This article covers some less well known, yet very useful, features of Google Maps.
Estimate your journey time by the day and time you’ll be travelling
It’s easy to type a destination in and get an idea about how long a journey will take. It’s not that straightforward if it’s 10pm and you want to know how long it will take at rush hour the next day. To find out, fire up a nearby computer and go to the Google Maps website (as this particular feature is not built into the smartphone apps).
For an example I have chosen Preston to Manchester by car. You can see from Figure 1 that the estimated time ‘leaving now’ (9.30pm on a Monday) is 48 minutes. Also see the highlighted ‘Leave now’ button. Pressing that will let you also choose ‘Depart at’ or ‘Arrive by’. Let’s choose ‘Arrive by’ 8.30am and also choose Tuesday. The estimated travel time now is up to 1h 50m, with Google Maps suggesting I should leave around 6:40am. These estimated times are very accurate and based on the past history of others travelling the route with their phones.
Save sections of the map to your phone
Google Maps works well as a sat-nav only if you have good data access where you are. There are two fairly common situations where this may not be the case. Firstly, you may be abroad with data roaming turned off. Secondly, you may be travelling through the countryside, where the signal strength is poor. Here’s how to keep offline copies of the map areas in question, so that’s never a problem again.
- Load the Google Maps app and open the side menu.
- Press ‘Offline areas’ (see Figure 2) to show any existing downloaded maps.
- Press the blue plus in the bottom right to add a new area.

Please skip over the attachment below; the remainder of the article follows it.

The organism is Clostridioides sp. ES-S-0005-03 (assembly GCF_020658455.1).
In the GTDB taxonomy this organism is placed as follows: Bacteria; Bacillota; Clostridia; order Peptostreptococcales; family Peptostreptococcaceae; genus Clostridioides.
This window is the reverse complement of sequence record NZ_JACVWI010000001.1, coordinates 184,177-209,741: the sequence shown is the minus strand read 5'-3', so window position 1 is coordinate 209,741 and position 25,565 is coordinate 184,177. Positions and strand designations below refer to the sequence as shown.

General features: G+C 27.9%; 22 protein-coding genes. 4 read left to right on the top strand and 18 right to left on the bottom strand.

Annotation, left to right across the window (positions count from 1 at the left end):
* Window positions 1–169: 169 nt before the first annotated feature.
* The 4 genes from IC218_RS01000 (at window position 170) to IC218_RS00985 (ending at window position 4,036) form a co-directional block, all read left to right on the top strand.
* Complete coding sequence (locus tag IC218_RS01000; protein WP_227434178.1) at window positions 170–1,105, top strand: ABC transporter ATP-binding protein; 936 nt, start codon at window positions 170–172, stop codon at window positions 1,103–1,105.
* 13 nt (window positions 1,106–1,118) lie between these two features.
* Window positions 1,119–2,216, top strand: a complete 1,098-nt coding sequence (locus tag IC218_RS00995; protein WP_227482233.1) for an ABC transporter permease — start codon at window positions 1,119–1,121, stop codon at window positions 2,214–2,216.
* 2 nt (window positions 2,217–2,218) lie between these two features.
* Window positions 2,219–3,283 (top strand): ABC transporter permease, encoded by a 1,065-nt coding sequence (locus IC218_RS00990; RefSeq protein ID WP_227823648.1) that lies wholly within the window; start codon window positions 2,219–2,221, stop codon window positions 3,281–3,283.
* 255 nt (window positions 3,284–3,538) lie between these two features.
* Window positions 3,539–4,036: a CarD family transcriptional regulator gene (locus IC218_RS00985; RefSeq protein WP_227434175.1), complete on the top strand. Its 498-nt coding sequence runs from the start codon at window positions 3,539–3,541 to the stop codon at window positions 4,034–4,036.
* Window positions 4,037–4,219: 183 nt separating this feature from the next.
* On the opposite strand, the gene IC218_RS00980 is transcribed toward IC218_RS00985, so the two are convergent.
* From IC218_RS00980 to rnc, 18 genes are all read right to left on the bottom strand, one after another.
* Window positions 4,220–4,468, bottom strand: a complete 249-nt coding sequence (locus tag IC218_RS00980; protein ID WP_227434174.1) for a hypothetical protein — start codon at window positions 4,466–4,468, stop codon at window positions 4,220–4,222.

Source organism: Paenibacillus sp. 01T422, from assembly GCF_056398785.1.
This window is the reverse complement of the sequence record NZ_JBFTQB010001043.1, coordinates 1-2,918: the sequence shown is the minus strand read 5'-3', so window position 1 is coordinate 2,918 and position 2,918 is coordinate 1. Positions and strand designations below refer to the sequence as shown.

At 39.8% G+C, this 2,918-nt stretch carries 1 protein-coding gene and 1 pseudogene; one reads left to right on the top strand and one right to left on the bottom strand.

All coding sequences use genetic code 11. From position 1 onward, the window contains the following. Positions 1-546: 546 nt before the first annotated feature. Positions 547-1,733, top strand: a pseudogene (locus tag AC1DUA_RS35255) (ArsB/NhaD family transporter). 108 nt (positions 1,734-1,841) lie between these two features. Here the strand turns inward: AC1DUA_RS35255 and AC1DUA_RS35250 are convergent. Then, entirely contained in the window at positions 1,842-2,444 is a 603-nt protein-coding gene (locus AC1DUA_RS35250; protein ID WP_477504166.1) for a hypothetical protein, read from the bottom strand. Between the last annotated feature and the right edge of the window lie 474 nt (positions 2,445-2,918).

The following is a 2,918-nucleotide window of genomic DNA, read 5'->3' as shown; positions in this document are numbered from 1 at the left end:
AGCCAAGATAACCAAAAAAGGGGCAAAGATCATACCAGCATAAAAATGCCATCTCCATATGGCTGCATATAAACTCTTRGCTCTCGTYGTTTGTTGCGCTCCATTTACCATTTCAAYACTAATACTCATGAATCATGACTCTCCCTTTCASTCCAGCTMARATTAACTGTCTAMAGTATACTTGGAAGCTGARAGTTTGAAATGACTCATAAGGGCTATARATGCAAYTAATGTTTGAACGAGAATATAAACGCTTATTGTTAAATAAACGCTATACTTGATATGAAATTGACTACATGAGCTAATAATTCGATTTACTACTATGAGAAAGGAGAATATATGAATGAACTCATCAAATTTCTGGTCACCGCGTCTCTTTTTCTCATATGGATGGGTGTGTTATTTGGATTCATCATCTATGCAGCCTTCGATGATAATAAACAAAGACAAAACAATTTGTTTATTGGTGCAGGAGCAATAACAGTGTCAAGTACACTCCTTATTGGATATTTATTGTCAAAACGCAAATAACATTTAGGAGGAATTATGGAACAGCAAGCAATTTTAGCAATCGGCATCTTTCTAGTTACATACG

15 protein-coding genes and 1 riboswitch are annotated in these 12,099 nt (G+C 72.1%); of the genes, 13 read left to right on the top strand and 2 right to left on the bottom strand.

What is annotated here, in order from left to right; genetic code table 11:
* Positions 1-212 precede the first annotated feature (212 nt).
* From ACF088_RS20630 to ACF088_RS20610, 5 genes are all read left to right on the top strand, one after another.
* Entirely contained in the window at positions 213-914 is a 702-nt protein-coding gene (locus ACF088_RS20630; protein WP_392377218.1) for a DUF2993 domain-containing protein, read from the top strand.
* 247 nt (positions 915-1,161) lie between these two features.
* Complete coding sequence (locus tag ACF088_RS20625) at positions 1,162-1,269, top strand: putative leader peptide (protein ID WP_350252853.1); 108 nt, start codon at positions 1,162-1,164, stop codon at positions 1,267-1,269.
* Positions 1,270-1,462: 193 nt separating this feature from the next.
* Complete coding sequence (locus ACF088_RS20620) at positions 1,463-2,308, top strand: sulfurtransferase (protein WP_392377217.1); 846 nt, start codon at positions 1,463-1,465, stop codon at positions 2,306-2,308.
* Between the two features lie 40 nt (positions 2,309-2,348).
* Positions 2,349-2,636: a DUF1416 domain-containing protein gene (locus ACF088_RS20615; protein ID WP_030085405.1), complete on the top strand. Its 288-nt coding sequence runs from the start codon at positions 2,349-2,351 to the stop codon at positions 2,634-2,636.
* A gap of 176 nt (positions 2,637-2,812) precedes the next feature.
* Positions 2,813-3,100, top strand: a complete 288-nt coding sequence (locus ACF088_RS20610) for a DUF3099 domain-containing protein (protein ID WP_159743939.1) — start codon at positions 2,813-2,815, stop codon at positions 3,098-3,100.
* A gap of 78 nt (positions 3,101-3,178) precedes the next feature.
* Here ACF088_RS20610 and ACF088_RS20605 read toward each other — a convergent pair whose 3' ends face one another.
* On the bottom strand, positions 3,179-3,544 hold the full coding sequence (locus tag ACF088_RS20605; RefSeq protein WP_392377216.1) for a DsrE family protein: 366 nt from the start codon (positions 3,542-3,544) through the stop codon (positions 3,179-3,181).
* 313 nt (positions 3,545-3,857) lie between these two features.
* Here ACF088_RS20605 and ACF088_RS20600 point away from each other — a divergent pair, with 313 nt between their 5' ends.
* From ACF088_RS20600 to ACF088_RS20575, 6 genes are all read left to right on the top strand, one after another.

- Locate the area you want to download inside the blue window and press download (see Figure 2).
- Wait for the download to complete (large maps areas can take up lots of space on your device).
Explore food and drink
This is a well-advertised feature within the app, but few people I know have ever tried it. The feature is very good at suggesting local places for breakfast, lunch, coffee, dinner or drinks. To use it just open the Google Maps app at your current location and press the ‘Explore food and drink near you’ banner at the bottom (see Figure 3). You can then scroll left and right, depending if you want breakfast or dinner, etc. or up and down to move between types of establishment.
Add multiple stops to your route
This last feature is a fairly recent addition. Use it to stop somewhere on your journey from A to B. This might simply be another address or maybe a petrol station or cash machine. To add a stop, first pick your destination and starting point as usual. Once you can see your planned route, press the three dots menu (Figure 4) and press on ‘Add stop’. In the screenshot, I typed ‘petrol station’ and it highlighted several petrol stations on the route from Oxford to Manchester. I chose one and then also chose Banbury as somewhere else to stop. The order can easily be changed by dragging the three horizontal lines next to each location up or down.
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